- Lose the fake accent. We didn’t hear the “ya’lls” and “you betchas” before you met John McCain.
- Lose the Caroline Kennedy attacks. She wants to be a U.S. senator, a statewide office. Decided by folks in New York. You ran for Vice President, a nation-wide office. Decided by all the voters in the country. Think it through.
- Lose the per diem for staying at home. Even if it’s legal – and allow me to reserve doubts on that – it’s unethical. And being ethical, or better still just doing the right thing, was your gubernatorial platform. Taking per diem for living at home is sleazy and petty.
- The state capitol is in Juneau, not Wasilla. Spend some more time there.
- And stay away from turkeys.
I could go on but I suspect that if I ever had your attention, I’ve lost it my now. I nicknamed you “Governor Lipstick” immediately after you were elected. Not because of any pitbull metaphor (a joke you stole, by the way), but because it described the apparent depth of your grasp of the issues facing Alaska. You haven’t anything to change my mind.
Oh yeah, I’m an Alaskan, a registered Independent, and badly embarrassed by your antics. The same way I’m embarrassed by Mike Gravel. The best thing to do just now is your job. Govern.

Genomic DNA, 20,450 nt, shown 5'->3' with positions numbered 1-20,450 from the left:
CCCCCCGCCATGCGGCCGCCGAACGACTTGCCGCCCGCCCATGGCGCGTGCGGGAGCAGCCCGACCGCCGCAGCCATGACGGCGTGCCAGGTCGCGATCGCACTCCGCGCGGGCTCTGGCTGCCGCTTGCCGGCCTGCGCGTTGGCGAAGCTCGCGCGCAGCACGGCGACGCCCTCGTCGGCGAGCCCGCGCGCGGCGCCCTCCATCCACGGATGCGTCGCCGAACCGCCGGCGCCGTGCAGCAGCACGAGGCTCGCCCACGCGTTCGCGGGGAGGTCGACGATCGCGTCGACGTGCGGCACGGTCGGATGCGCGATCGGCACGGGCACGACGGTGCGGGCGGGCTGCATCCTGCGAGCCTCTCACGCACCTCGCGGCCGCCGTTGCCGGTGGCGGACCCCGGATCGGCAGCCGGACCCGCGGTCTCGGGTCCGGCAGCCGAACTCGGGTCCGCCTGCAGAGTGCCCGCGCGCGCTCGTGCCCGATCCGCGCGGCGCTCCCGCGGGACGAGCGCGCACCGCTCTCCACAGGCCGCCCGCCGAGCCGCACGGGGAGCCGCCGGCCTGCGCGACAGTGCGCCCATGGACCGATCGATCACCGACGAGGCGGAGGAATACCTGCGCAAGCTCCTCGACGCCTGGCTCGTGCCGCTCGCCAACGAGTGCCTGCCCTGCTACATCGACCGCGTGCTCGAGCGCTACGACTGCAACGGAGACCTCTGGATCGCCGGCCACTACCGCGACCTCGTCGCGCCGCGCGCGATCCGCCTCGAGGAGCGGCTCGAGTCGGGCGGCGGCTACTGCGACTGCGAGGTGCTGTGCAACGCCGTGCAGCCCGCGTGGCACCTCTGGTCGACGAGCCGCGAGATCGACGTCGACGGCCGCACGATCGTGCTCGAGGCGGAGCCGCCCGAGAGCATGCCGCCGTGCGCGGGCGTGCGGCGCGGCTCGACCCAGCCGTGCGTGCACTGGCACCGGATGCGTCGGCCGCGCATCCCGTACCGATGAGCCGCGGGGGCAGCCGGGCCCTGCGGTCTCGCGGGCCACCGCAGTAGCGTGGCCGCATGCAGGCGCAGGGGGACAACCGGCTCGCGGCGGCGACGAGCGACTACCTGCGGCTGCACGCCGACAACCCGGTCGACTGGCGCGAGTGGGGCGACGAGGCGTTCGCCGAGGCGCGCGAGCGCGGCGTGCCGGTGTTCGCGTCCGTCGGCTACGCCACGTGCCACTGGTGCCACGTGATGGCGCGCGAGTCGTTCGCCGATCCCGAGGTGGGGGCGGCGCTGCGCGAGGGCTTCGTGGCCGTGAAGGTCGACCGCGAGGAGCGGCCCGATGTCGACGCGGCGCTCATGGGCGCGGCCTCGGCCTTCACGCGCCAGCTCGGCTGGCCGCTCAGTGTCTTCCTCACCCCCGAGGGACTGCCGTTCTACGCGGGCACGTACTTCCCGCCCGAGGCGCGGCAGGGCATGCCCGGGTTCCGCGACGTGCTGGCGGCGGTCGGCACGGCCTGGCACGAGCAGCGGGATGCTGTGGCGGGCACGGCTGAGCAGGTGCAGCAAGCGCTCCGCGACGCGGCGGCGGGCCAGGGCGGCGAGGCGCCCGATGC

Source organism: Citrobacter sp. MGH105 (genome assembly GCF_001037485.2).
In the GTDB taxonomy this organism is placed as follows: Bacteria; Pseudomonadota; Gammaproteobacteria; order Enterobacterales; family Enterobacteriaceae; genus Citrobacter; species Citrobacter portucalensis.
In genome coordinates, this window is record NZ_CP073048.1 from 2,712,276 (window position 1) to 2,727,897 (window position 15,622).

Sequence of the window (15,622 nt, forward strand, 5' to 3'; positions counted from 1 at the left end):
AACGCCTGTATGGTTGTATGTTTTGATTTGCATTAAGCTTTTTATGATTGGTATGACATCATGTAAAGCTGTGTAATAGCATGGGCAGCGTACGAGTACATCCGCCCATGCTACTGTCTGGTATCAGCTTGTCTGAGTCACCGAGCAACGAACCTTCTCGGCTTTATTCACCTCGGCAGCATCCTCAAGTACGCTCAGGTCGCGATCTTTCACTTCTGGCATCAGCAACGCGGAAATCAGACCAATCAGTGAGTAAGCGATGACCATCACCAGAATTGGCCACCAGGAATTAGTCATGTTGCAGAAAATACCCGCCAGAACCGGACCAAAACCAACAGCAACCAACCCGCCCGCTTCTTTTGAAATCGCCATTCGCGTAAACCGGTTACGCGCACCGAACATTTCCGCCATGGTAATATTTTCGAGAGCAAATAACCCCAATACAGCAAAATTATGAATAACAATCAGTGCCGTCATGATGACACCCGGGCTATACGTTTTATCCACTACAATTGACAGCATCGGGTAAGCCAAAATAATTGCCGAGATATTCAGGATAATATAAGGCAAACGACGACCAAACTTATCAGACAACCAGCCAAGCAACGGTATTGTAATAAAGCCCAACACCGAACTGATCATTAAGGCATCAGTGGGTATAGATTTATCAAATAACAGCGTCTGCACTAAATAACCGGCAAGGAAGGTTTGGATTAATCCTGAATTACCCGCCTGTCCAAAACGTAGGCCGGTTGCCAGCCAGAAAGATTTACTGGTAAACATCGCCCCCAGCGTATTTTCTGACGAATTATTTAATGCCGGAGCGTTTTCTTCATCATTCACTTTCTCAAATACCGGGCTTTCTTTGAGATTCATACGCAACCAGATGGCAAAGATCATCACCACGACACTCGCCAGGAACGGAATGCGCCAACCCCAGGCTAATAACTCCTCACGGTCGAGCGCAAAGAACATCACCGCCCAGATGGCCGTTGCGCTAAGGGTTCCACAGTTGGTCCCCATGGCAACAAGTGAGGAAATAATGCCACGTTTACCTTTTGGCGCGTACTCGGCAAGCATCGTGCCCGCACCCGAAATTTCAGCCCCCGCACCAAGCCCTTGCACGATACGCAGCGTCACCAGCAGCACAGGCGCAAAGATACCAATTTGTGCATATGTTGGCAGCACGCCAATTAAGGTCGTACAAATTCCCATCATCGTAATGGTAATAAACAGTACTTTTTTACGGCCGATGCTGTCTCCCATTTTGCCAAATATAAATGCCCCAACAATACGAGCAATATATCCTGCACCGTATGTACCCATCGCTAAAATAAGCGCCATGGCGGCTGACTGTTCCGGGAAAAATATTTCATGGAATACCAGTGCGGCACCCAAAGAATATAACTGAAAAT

For the first time in 20 years, Interior Alaska is locked in a deep, long cold snap. For readers from warmer climes, that means temperatures lower the -35 degrees F, sometimes down to -55 degrees F, lasting longer than a week. Because there is so little daylight – less than four hours – and the solar angle is so low – the sun only 7 degrees above the horizon – there’s no warming during daylight.
Then there is ice fog. When the temperature is lower than -35 or so, water vapor freezes out of the air and hangs as a dense, whitish-grey fog, opaque and thick. Car exhaust, smoke stack emissions and open water all contribute. Every day activities become difficult, even dangerous. Driving, in particular is a real challenge.
And yet in all this, even when it is too grey and dank to take decent photos, a few species of songbirds succeed and even prosper. We get flocks of a hundred or more Common Redpolls at our feeders, along with a few Hoary Redpolls, Black-capped and Boreal Chickadees and the occasional Ruffed Grouse. Redpolls weigh just 13-14 grams, less than half an ounce, yet can maintain a body temperature of 104 degrees, a “thermal wall” of nearly 160 degrees. Part of the Redpoll’s strategy for coping with the temperature is to fluff out feathers until they look like colored golf balls.
So even in the dark, freezing winters of Alaska, there are little bits of amazement. I sit in the comfort of my den, warm and comfortable, whining about inadequate light for photography, while these little birds survive
16 hours of unbelievable cold without any food except what is in them at dark. And then fly to find food in the pitiful dawn light. It certainly amazes me. How can birds be less than amazing?
All the same, I wish there was more light for photography.